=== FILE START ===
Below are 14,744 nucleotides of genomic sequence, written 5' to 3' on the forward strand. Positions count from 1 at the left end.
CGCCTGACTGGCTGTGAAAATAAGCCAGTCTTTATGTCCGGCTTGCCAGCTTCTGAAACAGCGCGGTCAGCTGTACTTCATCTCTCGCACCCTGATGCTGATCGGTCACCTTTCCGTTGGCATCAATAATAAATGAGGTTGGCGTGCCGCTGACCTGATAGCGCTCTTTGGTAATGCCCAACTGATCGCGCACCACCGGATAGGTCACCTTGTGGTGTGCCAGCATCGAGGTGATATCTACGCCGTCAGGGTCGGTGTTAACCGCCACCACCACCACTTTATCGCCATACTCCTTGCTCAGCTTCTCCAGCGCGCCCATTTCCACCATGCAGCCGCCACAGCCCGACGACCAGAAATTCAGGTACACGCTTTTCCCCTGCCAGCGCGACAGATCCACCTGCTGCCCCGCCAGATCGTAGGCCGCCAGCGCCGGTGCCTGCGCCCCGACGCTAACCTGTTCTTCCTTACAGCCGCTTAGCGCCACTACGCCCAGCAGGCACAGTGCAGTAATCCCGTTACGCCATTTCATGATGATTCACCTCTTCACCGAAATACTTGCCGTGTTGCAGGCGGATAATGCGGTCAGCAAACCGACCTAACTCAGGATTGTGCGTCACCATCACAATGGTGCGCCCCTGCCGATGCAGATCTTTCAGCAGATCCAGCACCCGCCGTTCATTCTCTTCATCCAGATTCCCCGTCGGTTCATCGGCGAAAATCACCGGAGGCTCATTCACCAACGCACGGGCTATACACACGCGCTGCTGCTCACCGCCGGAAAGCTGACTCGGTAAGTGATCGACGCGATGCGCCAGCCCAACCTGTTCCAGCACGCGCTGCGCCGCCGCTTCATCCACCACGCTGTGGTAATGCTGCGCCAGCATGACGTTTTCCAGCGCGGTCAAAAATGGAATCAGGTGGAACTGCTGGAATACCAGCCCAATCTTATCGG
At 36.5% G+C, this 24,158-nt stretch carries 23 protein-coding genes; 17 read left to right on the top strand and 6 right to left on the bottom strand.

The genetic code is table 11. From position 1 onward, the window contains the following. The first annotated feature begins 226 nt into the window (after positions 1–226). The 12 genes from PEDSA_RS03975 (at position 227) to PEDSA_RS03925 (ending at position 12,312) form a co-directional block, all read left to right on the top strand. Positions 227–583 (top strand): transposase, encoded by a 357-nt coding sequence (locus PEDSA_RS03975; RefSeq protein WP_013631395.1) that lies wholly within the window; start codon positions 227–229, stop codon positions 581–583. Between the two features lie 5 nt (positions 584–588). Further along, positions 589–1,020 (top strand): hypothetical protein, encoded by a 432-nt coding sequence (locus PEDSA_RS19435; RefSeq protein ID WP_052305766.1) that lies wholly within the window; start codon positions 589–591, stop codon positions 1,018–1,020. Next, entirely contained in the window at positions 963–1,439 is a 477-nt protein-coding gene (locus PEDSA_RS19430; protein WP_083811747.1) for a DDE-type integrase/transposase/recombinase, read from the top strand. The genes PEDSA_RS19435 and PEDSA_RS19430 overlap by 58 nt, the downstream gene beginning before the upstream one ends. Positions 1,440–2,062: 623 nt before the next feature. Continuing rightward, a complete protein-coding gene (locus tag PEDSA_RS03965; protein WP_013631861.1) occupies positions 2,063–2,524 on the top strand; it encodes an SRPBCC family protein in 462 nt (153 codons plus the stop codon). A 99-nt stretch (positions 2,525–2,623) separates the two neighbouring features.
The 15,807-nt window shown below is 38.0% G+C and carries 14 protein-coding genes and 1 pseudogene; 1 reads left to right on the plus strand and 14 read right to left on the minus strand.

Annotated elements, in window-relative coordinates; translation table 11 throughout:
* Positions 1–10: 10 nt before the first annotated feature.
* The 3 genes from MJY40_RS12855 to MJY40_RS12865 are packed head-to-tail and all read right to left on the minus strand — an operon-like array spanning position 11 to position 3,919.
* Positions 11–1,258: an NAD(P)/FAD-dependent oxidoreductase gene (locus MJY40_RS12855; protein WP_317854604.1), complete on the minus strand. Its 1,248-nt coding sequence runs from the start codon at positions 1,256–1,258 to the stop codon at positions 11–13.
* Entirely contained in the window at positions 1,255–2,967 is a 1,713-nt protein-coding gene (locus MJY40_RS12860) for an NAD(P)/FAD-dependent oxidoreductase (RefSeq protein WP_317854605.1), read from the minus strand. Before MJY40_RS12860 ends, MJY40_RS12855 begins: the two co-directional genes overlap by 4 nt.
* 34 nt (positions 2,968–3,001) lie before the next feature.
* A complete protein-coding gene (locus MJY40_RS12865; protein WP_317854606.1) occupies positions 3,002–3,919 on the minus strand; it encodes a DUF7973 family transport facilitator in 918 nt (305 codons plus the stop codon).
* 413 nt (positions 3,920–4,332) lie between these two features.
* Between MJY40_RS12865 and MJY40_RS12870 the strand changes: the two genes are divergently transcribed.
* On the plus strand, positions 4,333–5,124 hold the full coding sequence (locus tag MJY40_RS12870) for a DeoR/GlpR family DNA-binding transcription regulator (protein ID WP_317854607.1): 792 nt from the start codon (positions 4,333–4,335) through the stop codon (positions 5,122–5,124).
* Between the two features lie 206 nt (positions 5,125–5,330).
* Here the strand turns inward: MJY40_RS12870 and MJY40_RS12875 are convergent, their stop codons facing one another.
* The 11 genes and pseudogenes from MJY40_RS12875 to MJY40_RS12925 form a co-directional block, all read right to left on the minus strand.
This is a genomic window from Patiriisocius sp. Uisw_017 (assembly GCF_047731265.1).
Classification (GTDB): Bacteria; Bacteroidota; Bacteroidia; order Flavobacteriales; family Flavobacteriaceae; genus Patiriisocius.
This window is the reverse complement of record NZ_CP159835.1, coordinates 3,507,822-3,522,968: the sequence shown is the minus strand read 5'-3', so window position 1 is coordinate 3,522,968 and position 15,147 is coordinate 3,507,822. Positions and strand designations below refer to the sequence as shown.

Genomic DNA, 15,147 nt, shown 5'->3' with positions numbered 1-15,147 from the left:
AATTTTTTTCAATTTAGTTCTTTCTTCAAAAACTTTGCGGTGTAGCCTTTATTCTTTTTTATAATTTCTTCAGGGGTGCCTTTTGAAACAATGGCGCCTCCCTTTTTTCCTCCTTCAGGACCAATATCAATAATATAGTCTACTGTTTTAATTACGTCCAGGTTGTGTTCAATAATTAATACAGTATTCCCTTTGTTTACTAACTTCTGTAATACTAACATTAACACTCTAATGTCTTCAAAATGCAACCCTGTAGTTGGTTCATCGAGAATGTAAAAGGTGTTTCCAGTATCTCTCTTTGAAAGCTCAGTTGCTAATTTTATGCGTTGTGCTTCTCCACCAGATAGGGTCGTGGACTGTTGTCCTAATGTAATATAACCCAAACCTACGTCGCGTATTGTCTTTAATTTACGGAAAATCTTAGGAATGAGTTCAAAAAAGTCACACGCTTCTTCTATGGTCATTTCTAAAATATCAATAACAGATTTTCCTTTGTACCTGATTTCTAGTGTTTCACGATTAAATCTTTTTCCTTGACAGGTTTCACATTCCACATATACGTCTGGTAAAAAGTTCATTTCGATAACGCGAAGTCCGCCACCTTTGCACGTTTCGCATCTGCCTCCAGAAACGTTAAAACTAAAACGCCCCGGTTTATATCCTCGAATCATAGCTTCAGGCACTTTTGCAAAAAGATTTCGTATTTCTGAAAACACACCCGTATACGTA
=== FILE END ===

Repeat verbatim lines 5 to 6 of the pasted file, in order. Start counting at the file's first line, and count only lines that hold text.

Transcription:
The 15,807-nt window shown below is 38.0% G+C and carries 14 protein-coding genes and 1 pseudogene; 1 reads left to right on the plus strand and 14 read right to left on the minus strand.

Annotated elements, in window-relative coordinates; translation table 11 throughout: